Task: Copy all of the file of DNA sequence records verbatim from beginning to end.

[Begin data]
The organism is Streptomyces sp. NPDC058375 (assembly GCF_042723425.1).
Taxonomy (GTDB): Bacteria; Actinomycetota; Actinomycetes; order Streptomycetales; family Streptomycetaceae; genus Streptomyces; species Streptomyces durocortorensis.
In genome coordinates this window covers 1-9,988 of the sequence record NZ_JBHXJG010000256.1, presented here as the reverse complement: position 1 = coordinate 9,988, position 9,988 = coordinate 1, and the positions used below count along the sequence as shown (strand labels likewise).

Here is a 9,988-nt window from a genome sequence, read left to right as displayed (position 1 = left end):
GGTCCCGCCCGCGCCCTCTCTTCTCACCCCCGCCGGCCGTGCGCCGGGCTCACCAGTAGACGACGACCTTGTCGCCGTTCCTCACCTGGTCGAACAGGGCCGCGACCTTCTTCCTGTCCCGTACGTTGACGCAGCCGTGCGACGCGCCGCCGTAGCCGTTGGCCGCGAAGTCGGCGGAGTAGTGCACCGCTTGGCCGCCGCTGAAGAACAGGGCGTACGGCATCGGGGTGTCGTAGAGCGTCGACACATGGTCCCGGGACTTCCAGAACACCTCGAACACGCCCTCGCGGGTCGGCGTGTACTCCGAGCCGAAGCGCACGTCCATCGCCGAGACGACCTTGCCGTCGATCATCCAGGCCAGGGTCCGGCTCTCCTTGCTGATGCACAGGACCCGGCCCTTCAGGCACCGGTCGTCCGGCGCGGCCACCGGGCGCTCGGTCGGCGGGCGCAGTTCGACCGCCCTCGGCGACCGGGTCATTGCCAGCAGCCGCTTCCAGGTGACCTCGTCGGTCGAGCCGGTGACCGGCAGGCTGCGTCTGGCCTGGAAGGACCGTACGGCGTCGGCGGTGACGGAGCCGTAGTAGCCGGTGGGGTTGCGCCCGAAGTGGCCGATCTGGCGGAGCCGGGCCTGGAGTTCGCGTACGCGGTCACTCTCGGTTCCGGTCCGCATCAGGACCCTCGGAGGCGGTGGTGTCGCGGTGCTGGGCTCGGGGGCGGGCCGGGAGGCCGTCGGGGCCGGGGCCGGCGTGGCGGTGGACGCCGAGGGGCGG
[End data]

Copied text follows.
The organism is Streptomyces sp. NPDC058375 (assembly GCF_042723425.1).
Taxonomy (GTDB): Bacteria; Actinomycetota; Actinomycetes; order Streptomycetales; family Streptomycetaceae; genus Streptomyces; species Streptomyces durocortorensis.
In genome coordinates this window covers 1-9,988 of the sequence record NZ_JBHXJG010000256.1, presented here as the reverse complement: position 1 = coordinate 9,988, position 9,988 = coordinate 1, and the positions used below count along the sequence as shown (strand labels likewise).

Here is a 9,988-nt window from a genome sequence, read left to right as displayed (position 1 = left end):
GGTCCCGCCCGCGCCCTCTCTTCTCACCCCCGCCGGCCGTGCGCCGGGCTCACCAGTAGACGACGACCTTGTCGCCGTTCCTCACCTGGTCGAACAGGGCCGCGACCTTCTTCCTGTCCCGTACGTTGACGCAGCCGTGCGACGCGCCGCCGTAGCCGTTGGCCGCGAAGTCGGCGGAGTAGTGCACCGCTTGGCCGCCGCTGAAGAACAGGGCGTACGGCATCGGGGTGTCGTAGAGCGTCGACACATGGTCCCGGGACTTCCAGAACACCTCGAACACGCCCTCGCGGGTCGGCGTGTACTCCGAGCCGAAGCGCACGTCCATCGCCGAGACGACCTTGCCGTCGATCATCCAGGCCAGGGTCCGGCTCTCCTTGCTGATGCACAGGACCCGGCCCTTCAGGCACCGGTCGTCCGGCGCGGCCACCGGGCGCTCGGTCGGCGGGCGCAGTTCGACCGCCCTCGGCGACCGGGTCATTGCCAGCAGCCGCTTCCAGGTGACCTCGTCGGTCGAGCCGGTGACCGGCAGGCTGCGTCTGGCCTGGAAGGACCGTACGGCGTCGGCGGTGACGGAGCCGTAGTAGCCGGTGGGGTTGCGCCCGAAGTGGCCGATCTGGCGGAGCCGGGCCTGGAGTTCGCGTACGCGGTCACTCTCGGTTCCGGTCCGCATCAGGACCCTCGGAGGCGGTGGTGTCGCGGTGCTGGGCTCGGGGGCGGGCCGGGAGGCCGTCGGGGCCGGGGCCGGCGTGGCGGTGGACGCCGAGGGGCGG